Thank you for the flowers. My co-workers now believe I am the mistress of some wealthy wizard from the States (Ari has quite the wild imagination). I don’t have the heart to tell them the much less exciting truth, so you better acquire a massive fortune and an exaggerated amount of patriotism very quickly.
Meadow, six o’clock?
P.S. Have to talk to you about something Cissy said at the Lestranges. Bring your shoulder and your usual anti-Black-family tirade.
I tie the letter with my customary blue ribbon and send it off. Ever since Bella very nearly walked in on our Floo conversation, Ted and I have communicated solely through letters. It’s not as quick as the Floo Network, but I suppose maybe a tiny part of me might actually find it sort of romantic - just a little.
Alright, fine, I save every single letter he writes me.
I retrieve the worn box of letters from under a loose floorboard in my room, cradling it to my chest as I plop down on my bed. Even as I rifle through them aimlessly, I already know which one I’m searching for: that unforgettable April 16th, the first time he told me he loved me.
There’s a knock at the door before I find it.
I fumble awkwardly with the box, stuffing the letters back inside and snapping the lid shut. But the door is already swinging open and there’s no time to hide it back under the floorboard, so I place it beside me on the bed and attempt to look as innocent as possible.
Cissy walks inside - or, rather, glides inside; she is effortlessly graceful in a way that I can’t help but envy. She’s also annoyingly observant. Her eyes flit instantly to the box and one perfectly plucked eyebrow curves upwards: a question mark.
I stare coolly back at her, until she says, “Mother would like to see you.”
“I’ll be down in a minute.”
I wait until she leaves to stow my box back under the floorboard, then I hurry to the drawing room - or, as I like to privately call it, Mother’s torture chamber.
I’m expecting another scolding for my behavior at the Lestranges. I’m expecting Mother to be slouched over in her favourite armchair, the wrinkles on her face creased into that ever-familiar disapproval and a glass of brandy in her hand. Instead, she’s pacing in front of the fireplace. The brandy’s still there (of course) but, for the first time in a long time, she’s smiling.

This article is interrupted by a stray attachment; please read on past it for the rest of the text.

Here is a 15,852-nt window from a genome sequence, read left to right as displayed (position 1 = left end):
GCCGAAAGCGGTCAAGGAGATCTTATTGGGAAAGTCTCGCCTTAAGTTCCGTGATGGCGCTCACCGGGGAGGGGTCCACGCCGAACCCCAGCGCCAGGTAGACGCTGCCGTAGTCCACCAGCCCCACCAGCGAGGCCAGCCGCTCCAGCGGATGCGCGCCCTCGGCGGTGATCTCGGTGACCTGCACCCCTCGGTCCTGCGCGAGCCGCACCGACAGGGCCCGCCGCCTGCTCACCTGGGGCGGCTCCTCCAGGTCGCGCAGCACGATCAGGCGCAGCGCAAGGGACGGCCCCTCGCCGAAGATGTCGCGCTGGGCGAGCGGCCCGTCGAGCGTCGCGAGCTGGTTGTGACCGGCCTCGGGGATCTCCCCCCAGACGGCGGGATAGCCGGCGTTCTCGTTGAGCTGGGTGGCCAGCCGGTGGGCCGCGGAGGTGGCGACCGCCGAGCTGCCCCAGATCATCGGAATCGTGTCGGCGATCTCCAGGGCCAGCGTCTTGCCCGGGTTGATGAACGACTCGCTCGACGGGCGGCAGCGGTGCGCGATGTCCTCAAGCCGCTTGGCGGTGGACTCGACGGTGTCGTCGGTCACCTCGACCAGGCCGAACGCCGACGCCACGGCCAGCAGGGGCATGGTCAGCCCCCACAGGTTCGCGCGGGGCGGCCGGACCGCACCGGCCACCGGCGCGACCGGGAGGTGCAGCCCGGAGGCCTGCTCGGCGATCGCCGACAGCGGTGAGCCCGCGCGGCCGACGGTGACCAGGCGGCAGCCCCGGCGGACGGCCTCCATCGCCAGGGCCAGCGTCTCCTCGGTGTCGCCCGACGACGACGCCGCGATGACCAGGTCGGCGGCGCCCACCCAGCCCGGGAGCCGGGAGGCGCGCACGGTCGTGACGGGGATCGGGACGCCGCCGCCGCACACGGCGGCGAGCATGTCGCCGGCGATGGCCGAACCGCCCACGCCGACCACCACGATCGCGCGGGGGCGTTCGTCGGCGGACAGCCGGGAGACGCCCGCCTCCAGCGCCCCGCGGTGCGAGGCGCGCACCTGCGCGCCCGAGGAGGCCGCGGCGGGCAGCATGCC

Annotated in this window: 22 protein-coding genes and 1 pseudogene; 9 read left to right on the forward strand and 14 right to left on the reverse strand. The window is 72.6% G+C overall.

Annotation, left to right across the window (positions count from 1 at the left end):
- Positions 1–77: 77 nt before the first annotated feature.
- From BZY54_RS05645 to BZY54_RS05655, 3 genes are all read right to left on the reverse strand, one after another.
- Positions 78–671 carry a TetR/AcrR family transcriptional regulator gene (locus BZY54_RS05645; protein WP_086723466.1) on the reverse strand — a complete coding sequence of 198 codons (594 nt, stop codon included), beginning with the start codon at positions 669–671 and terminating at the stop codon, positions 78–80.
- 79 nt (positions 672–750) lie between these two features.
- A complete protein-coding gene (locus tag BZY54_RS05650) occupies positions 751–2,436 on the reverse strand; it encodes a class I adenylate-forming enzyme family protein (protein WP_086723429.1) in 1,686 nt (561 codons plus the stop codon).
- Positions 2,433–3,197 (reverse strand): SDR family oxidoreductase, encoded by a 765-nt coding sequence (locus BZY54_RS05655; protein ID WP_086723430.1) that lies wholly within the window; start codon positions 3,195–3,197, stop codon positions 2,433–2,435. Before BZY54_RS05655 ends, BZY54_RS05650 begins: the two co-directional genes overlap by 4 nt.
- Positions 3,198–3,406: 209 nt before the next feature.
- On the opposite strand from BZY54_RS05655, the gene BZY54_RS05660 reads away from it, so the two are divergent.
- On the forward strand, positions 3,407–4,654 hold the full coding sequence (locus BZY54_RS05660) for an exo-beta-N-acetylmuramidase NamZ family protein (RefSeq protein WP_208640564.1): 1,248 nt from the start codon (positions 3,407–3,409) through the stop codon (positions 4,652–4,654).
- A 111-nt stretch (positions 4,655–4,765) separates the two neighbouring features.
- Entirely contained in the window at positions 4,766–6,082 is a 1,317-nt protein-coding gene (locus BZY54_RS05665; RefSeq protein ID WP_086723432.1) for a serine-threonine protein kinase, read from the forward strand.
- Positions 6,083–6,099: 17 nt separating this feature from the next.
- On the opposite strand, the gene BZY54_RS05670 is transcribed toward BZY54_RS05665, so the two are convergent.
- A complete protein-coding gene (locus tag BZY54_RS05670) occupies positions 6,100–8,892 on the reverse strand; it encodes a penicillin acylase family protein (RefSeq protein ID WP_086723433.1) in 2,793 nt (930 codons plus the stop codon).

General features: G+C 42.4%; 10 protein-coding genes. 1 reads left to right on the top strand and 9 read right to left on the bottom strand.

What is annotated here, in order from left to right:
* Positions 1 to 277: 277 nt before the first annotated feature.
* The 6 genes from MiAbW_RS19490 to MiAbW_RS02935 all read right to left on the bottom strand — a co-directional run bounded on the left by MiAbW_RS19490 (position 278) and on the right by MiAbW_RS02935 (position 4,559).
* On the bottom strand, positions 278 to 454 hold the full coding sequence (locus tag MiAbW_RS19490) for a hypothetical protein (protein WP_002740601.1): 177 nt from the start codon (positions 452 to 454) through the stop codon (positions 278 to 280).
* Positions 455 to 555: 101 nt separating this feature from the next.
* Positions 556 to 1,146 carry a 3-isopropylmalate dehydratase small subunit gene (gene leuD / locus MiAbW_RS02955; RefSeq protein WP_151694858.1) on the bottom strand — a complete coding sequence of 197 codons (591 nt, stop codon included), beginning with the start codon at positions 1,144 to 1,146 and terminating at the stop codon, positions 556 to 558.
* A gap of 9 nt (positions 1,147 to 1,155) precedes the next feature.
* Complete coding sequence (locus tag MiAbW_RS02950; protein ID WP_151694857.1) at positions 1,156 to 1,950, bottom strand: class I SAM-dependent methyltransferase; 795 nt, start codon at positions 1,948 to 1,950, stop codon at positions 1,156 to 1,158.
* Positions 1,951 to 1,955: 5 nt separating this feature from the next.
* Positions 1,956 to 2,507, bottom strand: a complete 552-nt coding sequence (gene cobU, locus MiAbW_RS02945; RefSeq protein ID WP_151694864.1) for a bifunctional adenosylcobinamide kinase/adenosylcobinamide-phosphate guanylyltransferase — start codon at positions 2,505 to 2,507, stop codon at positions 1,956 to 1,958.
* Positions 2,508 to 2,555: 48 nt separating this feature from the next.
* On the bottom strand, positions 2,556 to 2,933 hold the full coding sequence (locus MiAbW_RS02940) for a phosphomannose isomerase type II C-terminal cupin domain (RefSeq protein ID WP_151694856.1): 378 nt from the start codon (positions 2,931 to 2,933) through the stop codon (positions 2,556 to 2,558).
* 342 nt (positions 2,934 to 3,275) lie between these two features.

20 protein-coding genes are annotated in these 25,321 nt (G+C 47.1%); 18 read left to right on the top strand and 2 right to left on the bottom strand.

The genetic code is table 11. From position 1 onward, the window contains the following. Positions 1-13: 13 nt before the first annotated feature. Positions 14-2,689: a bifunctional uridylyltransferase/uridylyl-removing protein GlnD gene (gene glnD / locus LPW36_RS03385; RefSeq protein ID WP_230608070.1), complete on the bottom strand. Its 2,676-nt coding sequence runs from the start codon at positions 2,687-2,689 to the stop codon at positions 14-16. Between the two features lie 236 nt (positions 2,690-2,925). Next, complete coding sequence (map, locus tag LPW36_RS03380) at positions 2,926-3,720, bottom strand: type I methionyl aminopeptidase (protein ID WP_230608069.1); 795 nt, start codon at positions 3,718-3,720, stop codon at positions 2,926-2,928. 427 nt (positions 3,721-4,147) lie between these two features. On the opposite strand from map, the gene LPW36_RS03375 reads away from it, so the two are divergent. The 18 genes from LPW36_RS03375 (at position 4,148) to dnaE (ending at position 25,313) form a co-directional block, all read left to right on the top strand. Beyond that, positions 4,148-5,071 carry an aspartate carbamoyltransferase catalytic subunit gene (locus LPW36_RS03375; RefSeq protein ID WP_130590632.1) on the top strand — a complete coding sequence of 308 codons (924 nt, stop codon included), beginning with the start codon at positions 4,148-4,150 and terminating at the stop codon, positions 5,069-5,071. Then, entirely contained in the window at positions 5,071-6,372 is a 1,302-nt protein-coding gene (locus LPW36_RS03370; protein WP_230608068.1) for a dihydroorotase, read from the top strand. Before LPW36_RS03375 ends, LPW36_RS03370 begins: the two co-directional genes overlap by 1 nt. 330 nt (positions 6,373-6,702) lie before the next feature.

“Andromeda.” She smiles at me, and this is how I know something’s wrong. My mother never
smiles or greets me; most of the time, she tries not to even look at me.
I glance at Cissy, who’s standing by the door, but she looks as perplexed as I am by Mother’s cheeriness. Perhaps Uncle Alphard has died and left us all his money - that probably would
make her smile.
“Mother,” I say cautiously, “are you alright?”
Her smile grows and my heart sinks. “Andromeda,” she repeats, in an alarmingly warm voice, “I am more
than alright.” There’s a tortuous pause where she just stares at me, a vulture about to swoop in on her prey, and my hands start to sweat. And then she attacks. “I just had the most interesting visit from Lucius Malfoy...he has asked for your hand in marriage. I trust you will make him very happy.” She releases the words slowly, as if revelling in the taste of them.
But they don’t taste as sweet to me.
I meet her gaze in horrified disbelief; I feel ambushed, so wholly unprepared for this conversation that I’m at a loss for what to say. The entire room waits in terrible silence - silence so loud it physically hurts to hear. Then, behind me, Cissy makes a strangled noise, and the words suddenly come rushing back to me.
?” I hiss. “Is he bloody insane? Are you
bloody insane? I am not going to marry that slimy git, and if you think - ”
“I beg your pardon?” Mother says. She swishes the brandy around in her glass and takes another sip, so calmly it’s infuriating. “With the way you go about, gallivanting around like a child and working
, for God’s sake...you should be grateful that a Malfoy would even consider you an acceptable choice.” Cissy makes another small noise - bloody hell, is she crying
? - but Mother’s voice cuts through it. “Andromeda, you will marry Lucius, or I will make
you marry him.”
“No,” I say loudly, emphatically. And I’m so angry now that I can’t formulate a defense beyond that one word; I can barely think straight. All I know is that I don’t want to be in her torture chamber anymore, another porcelain doll in the Black family collection, locked in a glass case of expectations.
Without another word, I dart out of the house, past the Apparition wards. I can’t wait till six anymore; I need to see Ted now.